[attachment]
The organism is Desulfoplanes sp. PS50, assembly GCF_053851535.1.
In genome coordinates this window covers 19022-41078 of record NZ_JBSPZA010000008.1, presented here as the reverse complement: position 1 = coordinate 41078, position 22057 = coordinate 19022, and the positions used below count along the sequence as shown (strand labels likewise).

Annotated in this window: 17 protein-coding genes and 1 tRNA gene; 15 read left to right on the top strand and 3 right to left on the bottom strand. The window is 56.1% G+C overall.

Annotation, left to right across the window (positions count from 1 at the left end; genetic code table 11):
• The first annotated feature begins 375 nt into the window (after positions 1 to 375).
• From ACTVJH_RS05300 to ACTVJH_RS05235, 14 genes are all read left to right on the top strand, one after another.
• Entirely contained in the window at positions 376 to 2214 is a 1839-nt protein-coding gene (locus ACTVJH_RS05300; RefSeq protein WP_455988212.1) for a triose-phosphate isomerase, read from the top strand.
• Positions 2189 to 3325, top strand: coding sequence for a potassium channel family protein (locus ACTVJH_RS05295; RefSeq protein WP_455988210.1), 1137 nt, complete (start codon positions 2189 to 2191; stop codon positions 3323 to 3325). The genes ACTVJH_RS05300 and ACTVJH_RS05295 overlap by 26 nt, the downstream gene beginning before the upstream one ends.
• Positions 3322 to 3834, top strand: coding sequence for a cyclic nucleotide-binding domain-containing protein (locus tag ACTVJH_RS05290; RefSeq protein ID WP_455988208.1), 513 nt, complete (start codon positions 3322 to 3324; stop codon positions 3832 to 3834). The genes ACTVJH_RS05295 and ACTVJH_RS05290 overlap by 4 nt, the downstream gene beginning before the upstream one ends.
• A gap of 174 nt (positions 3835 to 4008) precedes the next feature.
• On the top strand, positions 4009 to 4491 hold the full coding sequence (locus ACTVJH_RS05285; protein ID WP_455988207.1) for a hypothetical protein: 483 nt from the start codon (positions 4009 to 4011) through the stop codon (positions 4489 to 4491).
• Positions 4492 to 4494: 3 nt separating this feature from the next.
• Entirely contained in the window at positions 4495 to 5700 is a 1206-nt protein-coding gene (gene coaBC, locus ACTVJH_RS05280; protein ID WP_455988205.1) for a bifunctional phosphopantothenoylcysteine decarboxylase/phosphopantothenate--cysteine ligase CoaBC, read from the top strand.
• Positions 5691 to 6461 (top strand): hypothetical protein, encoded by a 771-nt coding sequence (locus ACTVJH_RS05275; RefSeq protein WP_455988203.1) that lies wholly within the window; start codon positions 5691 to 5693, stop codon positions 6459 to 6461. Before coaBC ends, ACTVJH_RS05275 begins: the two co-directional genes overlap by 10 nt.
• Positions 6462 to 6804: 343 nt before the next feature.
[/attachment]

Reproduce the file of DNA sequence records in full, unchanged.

The organism is Desulfoplanes sp. PS50, assembly GCF_053851535.1.
In genome coordinates this window covers 19022-41078 of record NZ_JBSPZA010000008.1, presented here as the reverse complement: position 1 = coordinate 41078, position 22057 = coordinate 19022, and the positions used below count along the sequence as shown (strand labels likewise).

Annotated in this window: 17 protein-coding genes and 1 tRNA gene; 15 read left to right on the top strand and 3 right to left on the bottom strand. The window is 56.1% G+C overall.

Annotation, left to right across the window (positions count from 1 at the left end; genetic code table 11):
• The first annotated feature begins 375 nt into the window (after positions 1 to 375).
• From ACTVJH_RS05300 to ACTVJH_RS05235, 14 genes are all read left to right on the top strand, one after another.
• Entirely contained in the window at positions 376 to 2214 is a 1839-nt protein-coding gene (locus ACTVJH_RS05300; RefSeq protein WP_455988212.1) for a triose-phosphate isomerase, read from the top strand.
• Positions 2189 to 3325, top strand: coding sequence for a potassium channel family protein (locus ACTVJH_RS05295; RefSeq protein WP_455988210.1), 1137 nt, complete (start codon positions 2189 to 2191; stop codon positions 3323 to 3325). The genes ACTVJH_RS05300 and ACTVJH_RS05295 overlap by 26 nt, the downstream gene beginning before the upstream one ends.
• Positions 3322 to 3834, top strand: coding sequence for a cyclic nucleotide-binding domain-containing protein (locus tag ACTVJH_RS05290; RefSeq protein ID WP_455988208.1), 513 nt, complete (start codon positions 3322 to 3324; stop codon positions 3832 to 3834). The genes ACTVJH_RS05295 and ACTVJH_RS05290 overlap by 4 nt, the downstream gene beginning before the upstream one ends.
• A gap of 174 nt (positions 3835 to 4008) precedes the next feature.
• On the top strand, positions 4009 to 4491 hold the full coding sequence (locus ACTVJH_RS05285; protein ID WP_455988207.1) for a hypothetical protein: 483 nt from the start codon (positions 4009 to 4011) through the stop codon (positions 4489 to 4491).
• Positions 4492 to 4494: 3 nt separating this feature from the next.
• Entirely contained in the window at positions 4495 to 5700 is a 1206-nt protein-coding gene (gene coaBC, locus ACTVJH_RS05280; protein ID WP_455988205.1) for a bifunctional phosphopantothenoylcysteine decarboxylase/phosphopantothenate--cysteine ligase CoaBC, read from the top strand.
• Positions 5691 to 6461 (top strand): hypothetical protein, encoded by a 771-nt coding sequence (locus ACTVJH_RS05275; RefSeq protein WP_455988203.1) that lies wholly within the window; start codon positions 5691 to 5693, stop codon positions 6459 to 6461. Before coaBC ends, ACTVJH_RS05275 begins: the two co-directional genes overlap by 10 nt.
• Positions 6462 to 6804: 343 nt before the next feature.